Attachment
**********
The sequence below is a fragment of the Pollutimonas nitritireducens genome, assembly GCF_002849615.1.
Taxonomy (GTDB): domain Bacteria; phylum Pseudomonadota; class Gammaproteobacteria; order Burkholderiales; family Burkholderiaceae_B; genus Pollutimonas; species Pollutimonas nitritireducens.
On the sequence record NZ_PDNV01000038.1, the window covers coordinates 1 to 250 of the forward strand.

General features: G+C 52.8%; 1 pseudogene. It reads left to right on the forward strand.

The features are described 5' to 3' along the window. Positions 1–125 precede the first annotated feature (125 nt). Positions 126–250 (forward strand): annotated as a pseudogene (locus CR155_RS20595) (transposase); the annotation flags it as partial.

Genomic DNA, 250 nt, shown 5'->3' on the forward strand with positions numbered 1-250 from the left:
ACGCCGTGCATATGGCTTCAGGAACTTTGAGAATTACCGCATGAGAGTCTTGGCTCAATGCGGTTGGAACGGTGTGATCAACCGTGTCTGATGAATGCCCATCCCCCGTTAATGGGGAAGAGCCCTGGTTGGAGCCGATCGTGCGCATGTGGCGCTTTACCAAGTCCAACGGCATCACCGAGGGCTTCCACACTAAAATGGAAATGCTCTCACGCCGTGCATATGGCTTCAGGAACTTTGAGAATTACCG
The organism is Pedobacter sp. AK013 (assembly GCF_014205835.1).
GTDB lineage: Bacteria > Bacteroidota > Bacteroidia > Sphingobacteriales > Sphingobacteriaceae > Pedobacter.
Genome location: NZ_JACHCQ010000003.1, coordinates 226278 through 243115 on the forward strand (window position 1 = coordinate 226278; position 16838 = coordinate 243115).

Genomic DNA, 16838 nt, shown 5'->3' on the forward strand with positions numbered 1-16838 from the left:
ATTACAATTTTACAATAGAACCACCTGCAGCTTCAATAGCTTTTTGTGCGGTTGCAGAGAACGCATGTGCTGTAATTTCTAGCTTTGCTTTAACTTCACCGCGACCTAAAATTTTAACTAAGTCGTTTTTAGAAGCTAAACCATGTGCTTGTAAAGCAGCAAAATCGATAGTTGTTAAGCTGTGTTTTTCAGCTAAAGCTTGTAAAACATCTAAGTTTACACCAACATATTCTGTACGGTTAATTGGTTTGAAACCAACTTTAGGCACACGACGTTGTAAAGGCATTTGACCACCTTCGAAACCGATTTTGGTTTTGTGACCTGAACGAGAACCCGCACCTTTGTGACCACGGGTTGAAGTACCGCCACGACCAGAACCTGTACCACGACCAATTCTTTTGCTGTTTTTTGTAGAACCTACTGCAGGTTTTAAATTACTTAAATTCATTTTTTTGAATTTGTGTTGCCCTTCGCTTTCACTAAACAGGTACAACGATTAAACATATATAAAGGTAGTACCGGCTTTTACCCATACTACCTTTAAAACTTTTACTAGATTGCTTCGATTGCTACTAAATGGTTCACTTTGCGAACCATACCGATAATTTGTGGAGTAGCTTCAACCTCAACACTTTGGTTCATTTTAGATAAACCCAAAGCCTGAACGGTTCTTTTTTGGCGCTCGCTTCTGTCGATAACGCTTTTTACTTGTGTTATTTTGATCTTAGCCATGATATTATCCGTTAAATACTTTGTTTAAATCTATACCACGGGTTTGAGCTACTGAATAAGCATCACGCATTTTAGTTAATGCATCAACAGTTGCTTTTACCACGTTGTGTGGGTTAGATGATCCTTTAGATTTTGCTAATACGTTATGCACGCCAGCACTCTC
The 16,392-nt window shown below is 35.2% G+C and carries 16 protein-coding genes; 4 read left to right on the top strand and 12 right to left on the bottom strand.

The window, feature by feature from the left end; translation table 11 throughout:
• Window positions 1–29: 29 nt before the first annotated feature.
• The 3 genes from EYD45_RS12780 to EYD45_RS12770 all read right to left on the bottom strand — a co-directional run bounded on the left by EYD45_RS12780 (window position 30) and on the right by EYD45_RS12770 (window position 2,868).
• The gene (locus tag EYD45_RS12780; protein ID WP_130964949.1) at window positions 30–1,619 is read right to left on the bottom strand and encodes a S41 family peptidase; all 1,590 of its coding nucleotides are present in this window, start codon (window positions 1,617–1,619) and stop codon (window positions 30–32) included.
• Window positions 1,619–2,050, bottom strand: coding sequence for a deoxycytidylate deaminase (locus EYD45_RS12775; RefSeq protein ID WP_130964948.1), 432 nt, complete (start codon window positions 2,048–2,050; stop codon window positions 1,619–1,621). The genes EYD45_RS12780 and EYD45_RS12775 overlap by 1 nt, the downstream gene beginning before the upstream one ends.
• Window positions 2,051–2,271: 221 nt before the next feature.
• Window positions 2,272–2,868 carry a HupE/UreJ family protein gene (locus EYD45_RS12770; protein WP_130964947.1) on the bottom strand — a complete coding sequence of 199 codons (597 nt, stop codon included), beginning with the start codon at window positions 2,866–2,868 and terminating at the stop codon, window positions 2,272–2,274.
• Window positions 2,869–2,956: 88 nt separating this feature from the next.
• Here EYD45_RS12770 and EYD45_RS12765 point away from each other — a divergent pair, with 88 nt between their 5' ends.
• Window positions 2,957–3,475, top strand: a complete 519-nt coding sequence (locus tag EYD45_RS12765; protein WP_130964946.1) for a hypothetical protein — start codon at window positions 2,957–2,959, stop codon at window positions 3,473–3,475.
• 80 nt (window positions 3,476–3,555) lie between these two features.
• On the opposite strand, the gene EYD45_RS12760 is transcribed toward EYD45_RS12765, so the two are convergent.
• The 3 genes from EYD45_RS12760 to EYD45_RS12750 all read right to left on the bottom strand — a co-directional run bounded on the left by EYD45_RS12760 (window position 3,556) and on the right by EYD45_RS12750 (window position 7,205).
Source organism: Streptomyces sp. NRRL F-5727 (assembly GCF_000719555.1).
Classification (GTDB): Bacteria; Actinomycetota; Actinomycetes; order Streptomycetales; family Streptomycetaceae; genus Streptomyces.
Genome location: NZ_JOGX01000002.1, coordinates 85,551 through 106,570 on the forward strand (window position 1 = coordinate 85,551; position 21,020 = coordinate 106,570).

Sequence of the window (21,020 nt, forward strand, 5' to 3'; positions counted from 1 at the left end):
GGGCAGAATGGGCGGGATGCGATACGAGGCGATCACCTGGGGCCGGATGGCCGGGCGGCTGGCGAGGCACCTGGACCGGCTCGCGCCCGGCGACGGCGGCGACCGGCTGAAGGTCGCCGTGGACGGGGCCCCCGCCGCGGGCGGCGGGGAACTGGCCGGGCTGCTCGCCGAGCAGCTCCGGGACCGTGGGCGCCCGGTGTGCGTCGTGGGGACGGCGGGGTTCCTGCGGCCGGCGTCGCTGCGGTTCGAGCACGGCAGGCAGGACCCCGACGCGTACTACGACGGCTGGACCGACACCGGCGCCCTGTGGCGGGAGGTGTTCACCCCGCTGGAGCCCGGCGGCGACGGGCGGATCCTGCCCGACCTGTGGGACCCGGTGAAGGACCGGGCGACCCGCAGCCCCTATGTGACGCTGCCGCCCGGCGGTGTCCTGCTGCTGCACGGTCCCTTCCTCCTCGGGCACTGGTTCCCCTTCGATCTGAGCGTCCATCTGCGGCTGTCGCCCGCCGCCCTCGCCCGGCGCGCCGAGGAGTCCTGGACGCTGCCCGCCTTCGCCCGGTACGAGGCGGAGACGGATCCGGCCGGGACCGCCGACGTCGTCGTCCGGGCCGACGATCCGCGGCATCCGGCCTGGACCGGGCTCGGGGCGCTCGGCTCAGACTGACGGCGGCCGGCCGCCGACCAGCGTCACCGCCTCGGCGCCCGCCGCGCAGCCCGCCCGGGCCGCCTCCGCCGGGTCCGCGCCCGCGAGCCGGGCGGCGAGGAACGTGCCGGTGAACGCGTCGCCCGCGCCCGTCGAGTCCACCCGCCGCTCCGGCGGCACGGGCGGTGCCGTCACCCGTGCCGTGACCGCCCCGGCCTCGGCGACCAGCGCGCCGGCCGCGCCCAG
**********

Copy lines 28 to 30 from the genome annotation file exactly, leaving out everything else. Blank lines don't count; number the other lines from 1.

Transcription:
Classification (GTDB): Bacteria; Actinomycetota; Actinomycetes; order Streptomycetales; family Streptomycetaceae; genus Streptomyces.
Genome location: NZ_JOGX01000002.1, coordinates 85,551 through 106,570 on the forward strand (window position 1 = coordinate 85,551; position 21,020 = coordinate 106,570).

Sequence of the window (21,020 nt, forward strand, 5' to 3'; positions counted from 1 at the left end):